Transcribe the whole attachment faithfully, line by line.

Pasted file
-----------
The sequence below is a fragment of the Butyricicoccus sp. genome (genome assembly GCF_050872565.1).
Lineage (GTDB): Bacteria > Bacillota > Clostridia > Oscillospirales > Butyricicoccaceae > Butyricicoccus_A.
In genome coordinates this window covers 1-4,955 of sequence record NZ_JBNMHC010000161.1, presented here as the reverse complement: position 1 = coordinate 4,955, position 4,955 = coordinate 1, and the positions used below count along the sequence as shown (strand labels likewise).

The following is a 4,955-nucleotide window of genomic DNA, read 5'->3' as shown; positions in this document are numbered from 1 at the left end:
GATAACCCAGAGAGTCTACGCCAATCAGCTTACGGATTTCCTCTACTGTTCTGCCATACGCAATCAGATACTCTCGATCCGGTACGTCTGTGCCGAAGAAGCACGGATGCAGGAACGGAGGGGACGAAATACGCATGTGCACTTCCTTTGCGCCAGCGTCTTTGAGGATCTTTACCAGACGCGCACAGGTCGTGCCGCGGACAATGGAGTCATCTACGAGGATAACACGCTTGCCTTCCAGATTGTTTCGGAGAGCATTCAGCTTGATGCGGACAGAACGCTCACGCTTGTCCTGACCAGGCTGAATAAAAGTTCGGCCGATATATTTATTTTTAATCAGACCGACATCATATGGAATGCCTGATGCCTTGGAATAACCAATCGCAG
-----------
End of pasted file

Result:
The sequence below is a fragment of the Butyricicoccus sp. genome (genome assembly GCF_050872565.1).
Lineage (GTDB): Bacteria > Bacillota > Clostridia > Oscillospirales > Butyricicoccaceae > Butyricicoccus_A.
In genome coordinates this window covers 1-4,955 of sequence record NZ_JBNMHC010000161.1, presented here as the reverse complement: position 1 = coordinate 4,955, position 4,955 = coordinate 1, and the positions used below count along the sequence as shown (strand labels likewise).

The following is a 4,955-nucleotide window of genomic DNA, read 5'->3' as shown; positions in this document are numbered from 1 at the left end:
GATAACCCAGAGAGTCTACGCCAATCAGCTTACGGATTTCCTCTACTGTTCTGCCATACGCAATCAGATACTCTCGATCCGGTACGTCTGTGCCGAAGAAGCACGGATGCAGGAACGGAGGGGACGAAATACGCATGTGCACTTCCTTTGCGCCAGCGTCTTTGAGGATCTTTACCAGACGCGCACAGGTCGTGCCGCGGACAATGGAGTCATCTACGAGGATAACACGCTTGCCTTCCAGATTGTTTCGGAGAGCATTCAGCTTGATGCGGACAGAACGCTCACGCTTGTCCTGACCAGGCTGAATAAAAGTTCGGCCGATATATTTATTTTTAATCAGACCGACATCATATGGAATGCCTGATGCCTTGGAATAACCAATCGCAG